Four leading women in technology spoke at a panel titled “Women in Tech: Our Journey to Ignite Government Innovation” at the annual Microsoft Ignite conference. They encouraged women to acknowledge their talents and advocate for themselves in the workplace.
Karina Homme, Senior Director of Microsoft Azure Government, moderated the panel. The panelists included:
- Karen Britton, Vice President of Digital Services at LMI and former Chief Information Officer (CIO) of the White House
- Meagan Metzger, Founder at Dcode and Advocate for Government Innovation
- Shannon Sartin, Executive Director, Digital Service, at the Health and Human Services Department
- Susie Adams, Chief Technology Officer (CTO) of Microsoft Federal Government.
Homme asked the panel how things are different for women in technology, compared with their male counterparts, and for advice on getting a seat at the table considering those differences.
Britton responded by urging women to “begin with their voice.” “If you are in the room and you are at the table, you’ve done everything you need to do to be there,” she said, adding that women must acknowledge themselves and their capabilities. If you do have a technical background, Britton encouraged putting yourself in the position of a translator when you’re in a room with senior leadership: “They may be looking at profit. They may be looking at revenue, but they may be looking at efficiency. Be a translator to help them identify how technology matters to them.”
Britton also advised women to advocate for themselves and each other. “Each one, reach one,” she stated. “I always say that because I think of all the talented women in all of our organizations.”
Metzger pointed to the interesting nature of the adage “seat at the table” because no one, except for perhaps a great mentor, says “here’s a seat, come sit at this seat.” More often than not, “you just have to go out and claim it,” she said. “You have to go sit at the table and say, ‘I deserve to be here.'”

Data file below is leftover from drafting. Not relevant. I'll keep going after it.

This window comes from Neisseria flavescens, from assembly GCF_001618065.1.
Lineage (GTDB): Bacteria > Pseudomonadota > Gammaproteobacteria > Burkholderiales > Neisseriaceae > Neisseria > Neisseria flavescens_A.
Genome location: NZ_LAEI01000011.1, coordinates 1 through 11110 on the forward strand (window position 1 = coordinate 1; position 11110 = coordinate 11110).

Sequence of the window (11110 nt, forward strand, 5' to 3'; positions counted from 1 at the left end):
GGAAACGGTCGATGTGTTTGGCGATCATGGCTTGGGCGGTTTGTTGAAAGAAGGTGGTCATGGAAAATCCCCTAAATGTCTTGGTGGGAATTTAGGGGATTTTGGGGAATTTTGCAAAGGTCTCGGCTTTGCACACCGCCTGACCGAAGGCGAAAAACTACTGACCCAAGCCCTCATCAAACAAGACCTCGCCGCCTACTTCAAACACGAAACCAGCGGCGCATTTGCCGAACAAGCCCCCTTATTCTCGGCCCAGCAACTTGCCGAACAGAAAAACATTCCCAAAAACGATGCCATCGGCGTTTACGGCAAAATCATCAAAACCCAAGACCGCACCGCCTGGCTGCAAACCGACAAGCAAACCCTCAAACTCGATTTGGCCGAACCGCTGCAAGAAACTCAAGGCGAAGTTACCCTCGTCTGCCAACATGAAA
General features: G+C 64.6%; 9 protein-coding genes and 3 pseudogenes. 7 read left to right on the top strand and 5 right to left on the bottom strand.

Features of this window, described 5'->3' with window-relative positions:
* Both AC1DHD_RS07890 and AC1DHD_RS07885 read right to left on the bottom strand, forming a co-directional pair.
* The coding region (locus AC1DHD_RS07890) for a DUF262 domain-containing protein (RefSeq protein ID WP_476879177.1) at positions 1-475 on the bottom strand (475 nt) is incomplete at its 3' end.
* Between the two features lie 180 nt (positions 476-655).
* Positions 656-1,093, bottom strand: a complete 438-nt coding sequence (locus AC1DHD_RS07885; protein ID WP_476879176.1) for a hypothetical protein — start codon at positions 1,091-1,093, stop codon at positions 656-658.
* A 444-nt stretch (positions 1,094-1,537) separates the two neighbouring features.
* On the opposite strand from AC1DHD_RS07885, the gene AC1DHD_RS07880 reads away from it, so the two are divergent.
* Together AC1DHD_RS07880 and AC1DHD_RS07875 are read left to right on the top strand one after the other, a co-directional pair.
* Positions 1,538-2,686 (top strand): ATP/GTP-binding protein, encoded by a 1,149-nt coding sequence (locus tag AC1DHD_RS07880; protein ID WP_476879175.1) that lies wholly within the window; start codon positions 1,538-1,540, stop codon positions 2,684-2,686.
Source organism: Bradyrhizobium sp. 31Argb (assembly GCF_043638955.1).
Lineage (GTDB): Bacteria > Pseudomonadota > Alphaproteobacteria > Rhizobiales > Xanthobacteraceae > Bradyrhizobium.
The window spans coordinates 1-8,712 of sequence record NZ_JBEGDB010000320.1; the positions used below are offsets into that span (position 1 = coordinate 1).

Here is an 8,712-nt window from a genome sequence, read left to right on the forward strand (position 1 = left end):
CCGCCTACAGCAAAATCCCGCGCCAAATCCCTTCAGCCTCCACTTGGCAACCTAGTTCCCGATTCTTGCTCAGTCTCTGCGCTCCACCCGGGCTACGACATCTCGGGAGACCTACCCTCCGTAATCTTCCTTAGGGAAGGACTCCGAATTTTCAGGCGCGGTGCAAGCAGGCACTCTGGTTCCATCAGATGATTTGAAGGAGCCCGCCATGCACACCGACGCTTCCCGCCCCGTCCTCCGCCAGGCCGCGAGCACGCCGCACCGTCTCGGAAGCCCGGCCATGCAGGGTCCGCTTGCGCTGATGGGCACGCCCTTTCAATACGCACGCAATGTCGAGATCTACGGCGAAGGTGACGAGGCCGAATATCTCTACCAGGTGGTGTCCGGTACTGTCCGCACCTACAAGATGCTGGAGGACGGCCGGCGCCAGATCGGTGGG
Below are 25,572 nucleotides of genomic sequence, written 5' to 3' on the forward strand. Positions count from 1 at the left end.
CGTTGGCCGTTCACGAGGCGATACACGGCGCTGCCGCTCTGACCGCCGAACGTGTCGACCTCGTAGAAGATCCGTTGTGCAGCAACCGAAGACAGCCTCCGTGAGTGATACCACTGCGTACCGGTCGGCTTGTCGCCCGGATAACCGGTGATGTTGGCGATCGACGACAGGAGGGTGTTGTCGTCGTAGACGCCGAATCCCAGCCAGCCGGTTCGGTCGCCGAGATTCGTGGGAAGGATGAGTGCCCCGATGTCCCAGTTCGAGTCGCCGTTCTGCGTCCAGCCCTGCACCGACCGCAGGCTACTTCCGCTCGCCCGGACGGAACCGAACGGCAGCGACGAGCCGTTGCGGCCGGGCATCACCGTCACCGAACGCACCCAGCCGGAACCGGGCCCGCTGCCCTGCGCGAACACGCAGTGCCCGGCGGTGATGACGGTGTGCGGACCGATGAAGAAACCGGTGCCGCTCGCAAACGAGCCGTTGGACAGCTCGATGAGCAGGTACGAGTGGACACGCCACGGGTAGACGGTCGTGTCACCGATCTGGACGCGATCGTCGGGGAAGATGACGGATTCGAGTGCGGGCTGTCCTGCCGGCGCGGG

Metzger explained, “earlier on in my career, I remember having that imposter syndrome, and thinking, I don’t know if I actually know enough to be sitting at the table.” However, she urged women to remember that everyone is faking it to some degree. “If you’re smart and you’re betting on yourself, then you’re going to go pretty far.”
Sartin said that she had been struggling with the idea of a seat at a table for a little while because she thinks the idea lacks merit. “Action only happens when your voice is heard and when you hold people accountable after you’ve raised your voice,” she said.
Sartin has been in situations where men invite women to the table, ask for their opinions, and turn around and do what they would’ve done anyway. “I really struggle with this, and I’m very vocal about it,” she said. “I will hold you accountable. If you sit in a meeting with me and I voice my opinion, I’ll make sure to consistently follow up and make sure the thing that I said was heard.”
“It was a huge struggle for a lot of women to get here, but now there’s an opportunity to be pushing for more,” Sartin said. “You have to create those opportunities for yourself.”
Adams agreed with everything that had been said, and further highlighted her own struggle with wanting to master something before saying that she knows what she’s doing. “That’s not necessarily how the world works in work,” Adams said. “You’re not getting a grade of A, B, C or D, you’re actually trying to lend value and find a solution in a team-oriented environment. You don’t necessarily have to be the expert of everything in the room.”
Adams said that women tend to downplay their skills and wait before they even attempt to act on their interests because they want to be an expert before they do. “It’s very difficult to do that because you learn from other people and you learn via on-the-job training,” she explained. “If you don’t take that first step and know that you’re smart enough to actually get into something, it makes it much more difficult to get a seat at the table.”
One of the pieces of advice that Adams received about this was to get good at one thing, set goals, and accomplish something. People will notice when you start making that impact.
There are also communication barriers women have to overcome when they get to the table. “We communicate differently as women,” Adams said. She also highlighted differences in perception: “When a woman yells it’s not quite the same as when a man does, for a lot of different cultural reasons… it’s just the way that you’re perceived.”
Even though the struggle continues for women to be acknowledged in the same way as their male counterparts, the trailblazing that the women on the stage are leading today indicates a brighter future ahead.
Britton quoted Spelman College’s first women president, Dr. Johnnetta B. Cole: “If your dreams don’t scare you, they’re not big enough.”
“It’s OK to be off-balance,” Britton said. “It’s OK to re-invent, re-imagine, to re-constitute. It’s OK to have new responsibilities but be off balance. Take a dare. Make your dreams happen.”
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